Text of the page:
NEW YORK (Reuters) - Two former Bear Stearns hedge fund managers were arrested and indicted on conspiracy and securities fraud charges on Thursday following a federal criminal probe into the collapse of two funds they oversaw.
Former managers Ralph Cioffi, 52, and Matthew Tannin, 46, surrendered to officials and were paraded in handcuffs in front of reporters and onlookers en route to their arraignment. The two pleaded not guilty and their attorneys said they will fight the charges.
The disintegration last summer of the two funds helped kick off a credit crisis that persists today by stoking widespread fears about investments linked to risky subprime mortgage loans.
According to the indictment, the fund managers lied about the funds’ prospects, despite concerns over liquidity and the outlook for the market.
In a April 22 e-mail included in the indictment, Tannin warned Cioffi the subprime market could be “toast” — while at the same time both men were touting their funds as an “awesome opportunity” for investors.
Cioffi is facing an additional insider trading charge for transferring a portion of his own investments from one of the funds without telling investors, prosecutors said.
The crumbling of the two funds, the High Grade Structured Credit Strategies Master Fund and the Enhanced Master Fund, also spurred questions about the oversight and risk management operations at Bear Stearns, which was sold in March to JPMorgan Chase & Co in an emergency takeover deal brokered by the U.S. Federal Reserve.
The indictment by a New York federal grand jury quoted Cioffi as telling Tannin on March 3, 2007, that “the worry for me is that subprime losses will be far worse than anything people have modeled.”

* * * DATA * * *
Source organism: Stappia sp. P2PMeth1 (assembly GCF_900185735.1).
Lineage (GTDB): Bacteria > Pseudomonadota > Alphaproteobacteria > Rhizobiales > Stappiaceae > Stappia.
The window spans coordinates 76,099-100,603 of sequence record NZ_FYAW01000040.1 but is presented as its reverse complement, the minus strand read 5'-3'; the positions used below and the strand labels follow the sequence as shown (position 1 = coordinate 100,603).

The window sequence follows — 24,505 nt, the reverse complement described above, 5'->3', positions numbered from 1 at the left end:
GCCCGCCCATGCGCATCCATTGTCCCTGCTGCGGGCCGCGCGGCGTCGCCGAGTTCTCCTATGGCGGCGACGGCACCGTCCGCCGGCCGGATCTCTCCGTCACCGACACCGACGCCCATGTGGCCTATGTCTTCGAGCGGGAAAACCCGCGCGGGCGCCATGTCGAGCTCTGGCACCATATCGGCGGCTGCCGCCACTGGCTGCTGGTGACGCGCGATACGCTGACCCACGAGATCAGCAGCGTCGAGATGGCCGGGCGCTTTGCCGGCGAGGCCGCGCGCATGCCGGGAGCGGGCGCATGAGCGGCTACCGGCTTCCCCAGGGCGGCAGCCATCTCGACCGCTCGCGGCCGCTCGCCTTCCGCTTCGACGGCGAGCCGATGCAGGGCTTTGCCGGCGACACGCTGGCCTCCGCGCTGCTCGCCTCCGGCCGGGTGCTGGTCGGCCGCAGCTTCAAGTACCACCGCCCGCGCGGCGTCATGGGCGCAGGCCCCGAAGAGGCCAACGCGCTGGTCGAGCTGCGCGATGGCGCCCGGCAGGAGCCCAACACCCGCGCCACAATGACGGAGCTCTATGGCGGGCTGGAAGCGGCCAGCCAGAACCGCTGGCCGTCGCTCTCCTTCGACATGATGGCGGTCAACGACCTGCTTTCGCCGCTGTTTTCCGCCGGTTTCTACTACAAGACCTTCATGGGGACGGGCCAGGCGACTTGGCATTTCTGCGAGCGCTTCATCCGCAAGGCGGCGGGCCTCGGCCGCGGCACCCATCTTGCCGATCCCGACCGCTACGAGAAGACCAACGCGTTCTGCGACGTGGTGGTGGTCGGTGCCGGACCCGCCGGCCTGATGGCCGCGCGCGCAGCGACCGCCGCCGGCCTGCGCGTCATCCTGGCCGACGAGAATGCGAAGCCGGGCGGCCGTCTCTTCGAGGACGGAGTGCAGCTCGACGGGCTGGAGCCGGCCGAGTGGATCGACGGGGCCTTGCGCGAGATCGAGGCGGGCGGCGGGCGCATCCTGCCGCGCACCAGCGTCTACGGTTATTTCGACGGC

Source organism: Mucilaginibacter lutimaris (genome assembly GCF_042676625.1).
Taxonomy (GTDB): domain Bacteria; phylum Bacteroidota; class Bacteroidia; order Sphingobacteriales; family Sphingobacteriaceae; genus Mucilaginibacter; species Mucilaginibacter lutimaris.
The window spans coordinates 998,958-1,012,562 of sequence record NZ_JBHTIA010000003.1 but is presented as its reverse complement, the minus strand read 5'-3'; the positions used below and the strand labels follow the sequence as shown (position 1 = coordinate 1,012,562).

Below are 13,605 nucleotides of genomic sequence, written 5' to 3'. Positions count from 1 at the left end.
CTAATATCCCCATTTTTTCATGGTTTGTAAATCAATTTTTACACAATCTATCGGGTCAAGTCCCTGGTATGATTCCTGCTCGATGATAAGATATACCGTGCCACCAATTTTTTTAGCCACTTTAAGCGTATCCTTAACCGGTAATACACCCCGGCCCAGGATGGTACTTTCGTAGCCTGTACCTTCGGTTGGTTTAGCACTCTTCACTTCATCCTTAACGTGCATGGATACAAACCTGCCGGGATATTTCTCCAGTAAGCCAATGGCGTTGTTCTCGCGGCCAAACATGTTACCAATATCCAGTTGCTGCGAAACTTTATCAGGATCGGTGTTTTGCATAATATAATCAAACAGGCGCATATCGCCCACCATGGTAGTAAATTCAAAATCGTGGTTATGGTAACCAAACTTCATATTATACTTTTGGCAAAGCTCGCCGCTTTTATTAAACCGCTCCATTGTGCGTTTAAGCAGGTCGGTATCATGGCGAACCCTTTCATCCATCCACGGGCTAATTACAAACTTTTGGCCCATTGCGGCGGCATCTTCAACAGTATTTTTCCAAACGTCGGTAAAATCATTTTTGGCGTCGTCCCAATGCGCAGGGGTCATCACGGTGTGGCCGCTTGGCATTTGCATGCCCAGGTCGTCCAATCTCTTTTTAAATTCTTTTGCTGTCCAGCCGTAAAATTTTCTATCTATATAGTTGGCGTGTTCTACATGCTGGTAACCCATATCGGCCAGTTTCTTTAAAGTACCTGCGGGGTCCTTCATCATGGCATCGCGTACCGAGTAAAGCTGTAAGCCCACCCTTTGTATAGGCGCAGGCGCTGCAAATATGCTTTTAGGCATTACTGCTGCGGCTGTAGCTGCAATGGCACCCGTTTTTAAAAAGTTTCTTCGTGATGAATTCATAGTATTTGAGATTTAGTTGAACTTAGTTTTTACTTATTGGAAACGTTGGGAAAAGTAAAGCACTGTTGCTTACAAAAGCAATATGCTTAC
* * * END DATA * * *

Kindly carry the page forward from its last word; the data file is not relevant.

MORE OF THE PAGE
Soon after, he forecast a “meltdown” in the subprime sector and told a colleague he was “sick to my stomach” over the funds’ March performance.
Nevertheless, the indictment said, Cioffi and Tannin continued to promote their funds as a buying opportunity.
“We have an awesome opportunity,” Cioffi told a Bear Stearns broker with clients invested in the funds, the indictment said.
Tannin gave a similar message to the same broker and told investors he was going to add money to his own investments in the funds, it said.
But Tannin never did add money and Cioffi transferred $2 million of his $6 million investment in one of the funds to another Bear fund with a higher return and failed to tell investors who asked if he had done so, the indictment said.
“Hedge fund investors, like all investors in the securities markets, are entitled to rely on those to whom they entrust their money,” Benton Campbell, U.S. Attorney for the Eastern District of New York, said at a news conference on Thursday.
“These defendants chose to breach that trust and today they are being held accountable.”
In a statement, Cioffi’s attorney Edward Little, from law firm Hughes Hubbard and Reed, said: “The subprime crisis took everyone by surprise, including the Fed and Treasury, and dozens of the largest financial institutions have lost over $300 billion to date on the same investments.
“Ralph Cioffi’s funds lost money in exactly the same way. Because his funds were the first to lose might make him an easy target but doesn’t mean he did anything wrong.”
Susan Brune, an attorney at Brune & Richard LLP representing Tannin, said: “Matt Tannin is innocent. He is being made a scapegoat for a widespread market crisis. He looks forward to his acquittal.”
The U.S. Securities and Exchange Commission also filed civil securities fraud charges against the pair, accusing them of misrepresenting the funds’ investments.
The Eastern District of New York and the FBI’s New York Field Division were to announce the filing of conspiracy and wire and securities fraud charges against the two.
Cioffi met authorities at an agreed location and Tannin surrendered after waiting for officials outside his residence, according to a person familiar with the matter.
If convicted of securities fraud, Cioffi and Tannin face maximum sentences of 20 years of imprisonment. If convicted of conspiracy, they each face a maximum sentence of five years.
Both men were granted bail.
Cioffi’s bail was secured by a $4 million bond, guaranteed by residences in Tenafly, New Jersey, and Naples, Florida. Tannin’s bail was secured by a $1.5 million bond, guaranteed by his Upper West Side apartment in New York. Both men’s wives also appeared in court to accept the bail conditions.
Law officials escorted the two men in handcuffs past media and photographers as they walked out of the Federal Plaza building in Manhattan, where the FBI has its local offices.
Additional reporting by Phil Wahba, Randall Mikkelsen, Ellen Wulfhorst, Joseph A. Giannone, Chip East, Emily Chasan and Patrick Fitzgibbons; Editing by Andre Grenon and Gary Hill